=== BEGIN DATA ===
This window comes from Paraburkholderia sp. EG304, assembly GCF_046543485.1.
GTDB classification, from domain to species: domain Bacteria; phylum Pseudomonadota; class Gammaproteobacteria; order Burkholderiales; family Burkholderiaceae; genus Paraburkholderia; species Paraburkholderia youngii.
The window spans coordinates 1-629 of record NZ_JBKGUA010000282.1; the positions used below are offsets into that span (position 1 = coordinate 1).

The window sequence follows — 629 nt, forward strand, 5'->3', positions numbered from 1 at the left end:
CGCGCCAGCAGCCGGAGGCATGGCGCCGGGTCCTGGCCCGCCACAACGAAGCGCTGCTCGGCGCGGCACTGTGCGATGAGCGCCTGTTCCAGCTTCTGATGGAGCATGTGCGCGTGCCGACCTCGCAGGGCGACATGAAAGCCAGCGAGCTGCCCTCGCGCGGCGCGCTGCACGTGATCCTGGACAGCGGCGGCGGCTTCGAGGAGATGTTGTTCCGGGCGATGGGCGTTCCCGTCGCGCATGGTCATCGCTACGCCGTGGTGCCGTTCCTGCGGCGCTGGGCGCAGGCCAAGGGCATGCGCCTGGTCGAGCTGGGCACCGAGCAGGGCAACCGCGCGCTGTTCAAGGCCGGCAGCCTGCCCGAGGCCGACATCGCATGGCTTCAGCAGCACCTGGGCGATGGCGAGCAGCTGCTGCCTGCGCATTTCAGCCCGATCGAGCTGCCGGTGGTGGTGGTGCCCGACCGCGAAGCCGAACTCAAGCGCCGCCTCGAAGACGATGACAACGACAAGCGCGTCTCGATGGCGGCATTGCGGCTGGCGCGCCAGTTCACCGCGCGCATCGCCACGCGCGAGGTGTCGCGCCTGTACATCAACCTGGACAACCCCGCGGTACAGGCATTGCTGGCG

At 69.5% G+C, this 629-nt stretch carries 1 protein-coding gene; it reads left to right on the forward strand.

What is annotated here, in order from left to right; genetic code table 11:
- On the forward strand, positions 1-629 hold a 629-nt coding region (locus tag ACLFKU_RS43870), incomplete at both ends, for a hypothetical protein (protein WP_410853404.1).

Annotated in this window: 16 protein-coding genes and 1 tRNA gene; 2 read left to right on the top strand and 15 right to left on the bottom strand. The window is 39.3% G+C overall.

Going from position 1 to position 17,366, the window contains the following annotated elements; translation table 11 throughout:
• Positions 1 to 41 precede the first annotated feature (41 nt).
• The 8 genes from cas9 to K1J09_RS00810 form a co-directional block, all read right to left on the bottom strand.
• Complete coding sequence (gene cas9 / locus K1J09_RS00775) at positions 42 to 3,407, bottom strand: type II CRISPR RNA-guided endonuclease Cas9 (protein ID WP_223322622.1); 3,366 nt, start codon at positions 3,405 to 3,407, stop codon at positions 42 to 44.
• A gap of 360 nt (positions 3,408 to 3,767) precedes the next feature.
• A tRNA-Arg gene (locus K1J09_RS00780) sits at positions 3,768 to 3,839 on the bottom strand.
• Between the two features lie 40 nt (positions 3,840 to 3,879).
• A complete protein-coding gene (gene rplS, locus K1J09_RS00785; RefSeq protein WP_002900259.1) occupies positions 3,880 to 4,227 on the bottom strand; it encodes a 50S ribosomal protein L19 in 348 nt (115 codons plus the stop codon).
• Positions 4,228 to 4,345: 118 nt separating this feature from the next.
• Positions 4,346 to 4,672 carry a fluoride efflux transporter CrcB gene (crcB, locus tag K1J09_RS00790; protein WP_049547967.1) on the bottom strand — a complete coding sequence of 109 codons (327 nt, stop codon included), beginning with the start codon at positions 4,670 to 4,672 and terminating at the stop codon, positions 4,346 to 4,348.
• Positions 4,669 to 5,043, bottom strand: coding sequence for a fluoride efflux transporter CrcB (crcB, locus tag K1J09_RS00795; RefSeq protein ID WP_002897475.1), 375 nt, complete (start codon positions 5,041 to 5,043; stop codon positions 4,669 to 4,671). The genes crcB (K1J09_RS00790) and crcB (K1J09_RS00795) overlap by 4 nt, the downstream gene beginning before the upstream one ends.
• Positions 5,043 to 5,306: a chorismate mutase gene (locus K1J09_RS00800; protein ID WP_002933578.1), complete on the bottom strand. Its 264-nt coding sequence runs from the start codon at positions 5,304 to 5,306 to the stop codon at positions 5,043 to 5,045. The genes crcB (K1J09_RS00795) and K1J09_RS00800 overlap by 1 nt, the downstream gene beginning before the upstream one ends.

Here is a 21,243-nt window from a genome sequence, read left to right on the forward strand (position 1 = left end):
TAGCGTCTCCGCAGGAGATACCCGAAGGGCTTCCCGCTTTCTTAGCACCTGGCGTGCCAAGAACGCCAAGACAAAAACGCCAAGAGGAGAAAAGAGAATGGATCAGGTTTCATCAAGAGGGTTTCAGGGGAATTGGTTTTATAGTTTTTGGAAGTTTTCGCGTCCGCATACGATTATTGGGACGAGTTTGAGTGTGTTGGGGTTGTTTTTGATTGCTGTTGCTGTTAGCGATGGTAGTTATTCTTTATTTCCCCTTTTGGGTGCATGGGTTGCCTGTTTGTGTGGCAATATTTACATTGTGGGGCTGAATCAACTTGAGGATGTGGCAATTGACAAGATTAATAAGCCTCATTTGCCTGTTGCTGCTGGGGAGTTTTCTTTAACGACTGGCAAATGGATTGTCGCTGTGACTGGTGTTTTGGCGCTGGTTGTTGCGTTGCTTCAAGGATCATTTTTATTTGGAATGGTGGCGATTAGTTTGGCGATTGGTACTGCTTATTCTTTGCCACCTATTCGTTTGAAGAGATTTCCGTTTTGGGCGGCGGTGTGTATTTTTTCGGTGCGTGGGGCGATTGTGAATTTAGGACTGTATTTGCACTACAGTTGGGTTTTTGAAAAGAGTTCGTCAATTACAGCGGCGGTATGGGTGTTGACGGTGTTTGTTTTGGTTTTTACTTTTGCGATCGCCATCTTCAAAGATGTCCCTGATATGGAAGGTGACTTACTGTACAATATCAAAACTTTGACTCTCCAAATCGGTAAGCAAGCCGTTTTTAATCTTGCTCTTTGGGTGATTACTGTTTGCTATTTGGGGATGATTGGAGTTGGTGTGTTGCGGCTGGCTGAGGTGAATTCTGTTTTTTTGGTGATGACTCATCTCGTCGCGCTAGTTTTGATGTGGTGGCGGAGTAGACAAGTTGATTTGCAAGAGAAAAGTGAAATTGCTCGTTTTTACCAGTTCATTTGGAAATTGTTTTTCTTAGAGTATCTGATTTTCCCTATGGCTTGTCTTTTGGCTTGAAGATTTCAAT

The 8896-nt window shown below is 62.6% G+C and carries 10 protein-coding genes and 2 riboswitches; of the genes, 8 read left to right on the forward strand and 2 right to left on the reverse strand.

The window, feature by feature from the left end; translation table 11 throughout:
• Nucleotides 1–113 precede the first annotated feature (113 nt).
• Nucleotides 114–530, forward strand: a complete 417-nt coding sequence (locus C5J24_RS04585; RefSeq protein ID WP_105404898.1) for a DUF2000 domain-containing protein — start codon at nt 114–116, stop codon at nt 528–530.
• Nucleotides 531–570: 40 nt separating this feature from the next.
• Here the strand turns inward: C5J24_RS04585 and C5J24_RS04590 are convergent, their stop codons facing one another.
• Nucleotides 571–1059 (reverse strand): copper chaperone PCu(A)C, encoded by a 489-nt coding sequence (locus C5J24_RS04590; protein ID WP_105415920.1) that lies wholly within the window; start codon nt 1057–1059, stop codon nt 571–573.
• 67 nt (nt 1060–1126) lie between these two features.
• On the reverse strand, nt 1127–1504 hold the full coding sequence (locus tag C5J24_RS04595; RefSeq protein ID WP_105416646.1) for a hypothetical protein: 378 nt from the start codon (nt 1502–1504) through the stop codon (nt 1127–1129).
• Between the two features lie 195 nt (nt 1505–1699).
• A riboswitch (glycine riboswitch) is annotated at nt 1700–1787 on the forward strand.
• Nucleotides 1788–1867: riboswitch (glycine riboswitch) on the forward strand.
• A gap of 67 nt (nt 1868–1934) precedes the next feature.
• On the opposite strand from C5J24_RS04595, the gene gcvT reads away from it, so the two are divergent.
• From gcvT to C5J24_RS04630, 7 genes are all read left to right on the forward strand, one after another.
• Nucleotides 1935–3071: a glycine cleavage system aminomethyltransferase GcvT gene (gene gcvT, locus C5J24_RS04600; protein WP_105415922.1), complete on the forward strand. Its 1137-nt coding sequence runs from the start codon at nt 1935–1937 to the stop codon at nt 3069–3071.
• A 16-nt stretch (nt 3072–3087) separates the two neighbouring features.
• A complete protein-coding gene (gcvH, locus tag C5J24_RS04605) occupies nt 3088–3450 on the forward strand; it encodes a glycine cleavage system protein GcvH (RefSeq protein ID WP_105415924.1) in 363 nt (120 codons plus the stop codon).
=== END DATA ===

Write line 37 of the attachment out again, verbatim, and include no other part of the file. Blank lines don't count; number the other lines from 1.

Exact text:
• On the opposite strand from C5J24_RS04595, the gene gcvT reads away from it, so the two are divergent.